Behind the Horizon - Kalmar Slott - ett riktigt slott kalmar slott

Behind the Horizon

Immerse yourself in the enchanted world of photographic artist Erik Johansson. He uses his camera to capture reality, and then creates a boundless world of ideas beyond belief, giving free rein to imagination. An exhibition to open our minds, through surrealism and humour.

Behind the Horizon displays some fifty large-scale works by Erik Johansson, five of which are completely new. The exhibition is aimed at anyone who wishes to see the world from a different perspective, and enter a realm of rare magic, regardless of age, culture or interests.

Erik’s unique image creation is a time-consuming process, with pictures often consisting of hundreds of individual photographs, deftly merged into one. A single picture might take months to complete. Admittedly, the detailed and realistic worlds he creates are impossible, but are meant to feel like they could exist. To achieve this, Erik meticulously plans each photo shoot, and uses props that he often builds himself. After taking as many photos as possible, he adds the final touches using software. The creative process is gratifying, based on philosophical musings about life and the world we all live in.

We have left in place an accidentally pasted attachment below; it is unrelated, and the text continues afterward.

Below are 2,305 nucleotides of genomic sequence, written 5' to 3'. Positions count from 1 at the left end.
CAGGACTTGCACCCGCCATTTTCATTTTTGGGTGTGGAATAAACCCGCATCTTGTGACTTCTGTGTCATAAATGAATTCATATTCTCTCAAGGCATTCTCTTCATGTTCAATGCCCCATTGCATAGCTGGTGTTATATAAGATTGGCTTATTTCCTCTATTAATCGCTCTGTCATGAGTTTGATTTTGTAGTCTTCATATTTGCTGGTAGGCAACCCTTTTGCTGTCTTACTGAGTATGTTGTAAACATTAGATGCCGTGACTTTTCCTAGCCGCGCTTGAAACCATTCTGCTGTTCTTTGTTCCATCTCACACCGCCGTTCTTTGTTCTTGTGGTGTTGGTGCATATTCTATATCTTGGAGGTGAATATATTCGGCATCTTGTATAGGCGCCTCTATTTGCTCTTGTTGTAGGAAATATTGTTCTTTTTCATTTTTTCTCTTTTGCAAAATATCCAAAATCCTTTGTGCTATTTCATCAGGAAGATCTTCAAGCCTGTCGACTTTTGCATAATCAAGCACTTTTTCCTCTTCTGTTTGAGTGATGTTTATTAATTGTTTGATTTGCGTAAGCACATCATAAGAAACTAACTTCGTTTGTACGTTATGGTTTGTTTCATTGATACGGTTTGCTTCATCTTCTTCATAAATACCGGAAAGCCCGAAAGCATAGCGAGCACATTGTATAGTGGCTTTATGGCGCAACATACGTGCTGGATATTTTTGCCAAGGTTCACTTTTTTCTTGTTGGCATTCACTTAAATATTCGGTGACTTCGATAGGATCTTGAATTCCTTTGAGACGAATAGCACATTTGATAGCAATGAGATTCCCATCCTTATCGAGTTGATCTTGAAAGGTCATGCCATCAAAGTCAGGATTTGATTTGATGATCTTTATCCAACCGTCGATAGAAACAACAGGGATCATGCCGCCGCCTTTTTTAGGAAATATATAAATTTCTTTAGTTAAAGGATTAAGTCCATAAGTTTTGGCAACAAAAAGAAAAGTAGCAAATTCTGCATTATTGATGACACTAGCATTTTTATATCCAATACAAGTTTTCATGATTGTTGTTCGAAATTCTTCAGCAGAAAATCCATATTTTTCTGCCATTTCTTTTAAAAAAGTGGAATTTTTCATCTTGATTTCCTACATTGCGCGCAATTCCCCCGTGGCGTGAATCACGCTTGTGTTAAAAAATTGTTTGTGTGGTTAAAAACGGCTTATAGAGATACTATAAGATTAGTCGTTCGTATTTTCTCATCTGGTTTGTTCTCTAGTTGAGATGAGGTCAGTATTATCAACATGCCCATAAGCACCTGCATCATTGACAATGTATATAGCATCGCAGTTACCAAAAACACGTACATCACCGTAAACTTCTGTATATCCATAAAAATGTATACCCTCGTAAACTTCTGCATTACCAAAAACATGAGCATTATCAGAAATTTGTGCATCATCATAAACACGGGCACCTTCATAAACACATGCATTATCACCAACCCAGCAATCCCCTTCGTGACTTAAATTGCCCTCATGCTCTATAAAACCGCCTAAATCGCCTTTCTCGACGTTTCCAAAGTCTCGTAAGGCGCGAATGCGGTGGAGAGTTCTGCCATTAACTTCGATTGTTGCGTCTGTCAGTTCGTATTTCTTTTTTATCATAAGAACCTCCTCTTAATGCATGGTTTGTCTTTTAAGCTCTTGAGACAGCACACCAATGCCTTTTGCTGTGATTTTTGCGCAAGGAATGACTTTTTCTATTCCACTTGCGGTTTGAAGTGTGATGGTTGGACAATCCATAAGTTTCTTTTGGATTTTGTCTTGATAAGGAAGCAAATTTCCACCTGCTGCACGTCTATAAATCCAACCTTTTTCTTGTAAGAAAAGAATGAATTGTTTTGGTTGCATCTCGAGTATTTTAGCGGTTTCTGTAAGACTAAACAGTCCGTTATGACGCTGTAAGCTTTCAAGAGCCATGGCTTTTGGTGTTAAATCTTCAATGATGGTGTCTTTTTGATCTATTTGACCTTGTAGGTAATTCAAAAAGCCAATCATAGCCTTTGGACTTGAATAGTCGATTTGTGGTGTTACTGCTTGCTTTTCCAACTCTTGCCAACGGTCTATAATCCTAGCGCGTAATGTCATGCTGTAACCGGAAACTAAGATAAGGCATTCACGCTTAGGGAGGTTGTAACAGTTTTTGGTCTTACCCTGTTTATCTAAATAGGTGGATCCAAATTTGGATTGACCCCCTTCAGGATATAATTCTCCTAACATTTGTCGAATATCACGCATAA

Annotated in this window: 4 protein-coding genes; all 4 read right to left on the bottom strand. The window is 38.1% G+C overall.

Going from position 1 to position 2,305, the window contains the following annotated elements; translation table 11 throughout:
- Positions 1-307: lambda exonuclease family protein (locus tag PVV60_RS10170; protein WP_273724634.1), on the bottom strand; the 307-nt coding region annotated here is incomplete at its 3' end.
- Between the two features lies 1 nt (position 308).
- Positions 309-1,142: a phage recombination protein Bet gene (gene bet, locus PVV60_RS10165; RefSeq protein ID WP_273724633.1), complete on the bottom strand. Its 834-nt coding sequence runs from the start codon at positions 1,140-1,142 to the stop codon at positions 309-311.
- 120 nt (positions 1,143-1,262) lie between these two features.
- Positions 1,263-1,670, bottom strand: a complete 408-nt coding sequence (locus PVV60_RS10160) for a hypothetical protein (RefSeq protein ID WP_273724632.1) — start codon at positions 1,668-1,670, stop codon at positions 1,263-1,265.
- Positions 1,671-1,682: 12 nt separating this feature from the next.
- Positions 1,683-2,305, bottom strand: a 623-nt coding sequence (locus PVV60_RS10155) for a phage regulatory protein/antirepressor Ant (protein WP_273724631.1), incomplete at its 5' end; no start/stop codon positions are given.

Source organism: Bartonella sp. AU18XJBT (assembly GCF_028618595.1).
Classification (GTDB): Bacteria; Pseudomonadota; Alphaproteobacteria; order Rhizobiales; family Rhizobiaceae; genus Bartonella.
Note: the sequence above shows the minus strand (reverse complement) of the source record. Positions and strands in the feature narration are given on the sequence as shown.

Erik has been called the Magritte of photography, and for good reason. He is a master of the fantastic and fanciful, a creative wizard working magic with his camera, while maintaining the open mind of childhood. His images take the viewer along for an exciting journey, where each motif communicates a story, turning our habitual perspectives upside down. In a world of logic and rational thinking, the onlooker is challenged to think further, to question reality, and to stir their own imagination. The humorous and the absurd is present throughout the imagery, along with clever tricks, details which may go unnoticed at first glance, and illusions that fool the eye. At the same time, there is a constant, underlying gravity in each picture; something for everyone to reflect on.

The exhibition is displayed in the Burned Hall at Kalmar Castle, until 7 November 2021.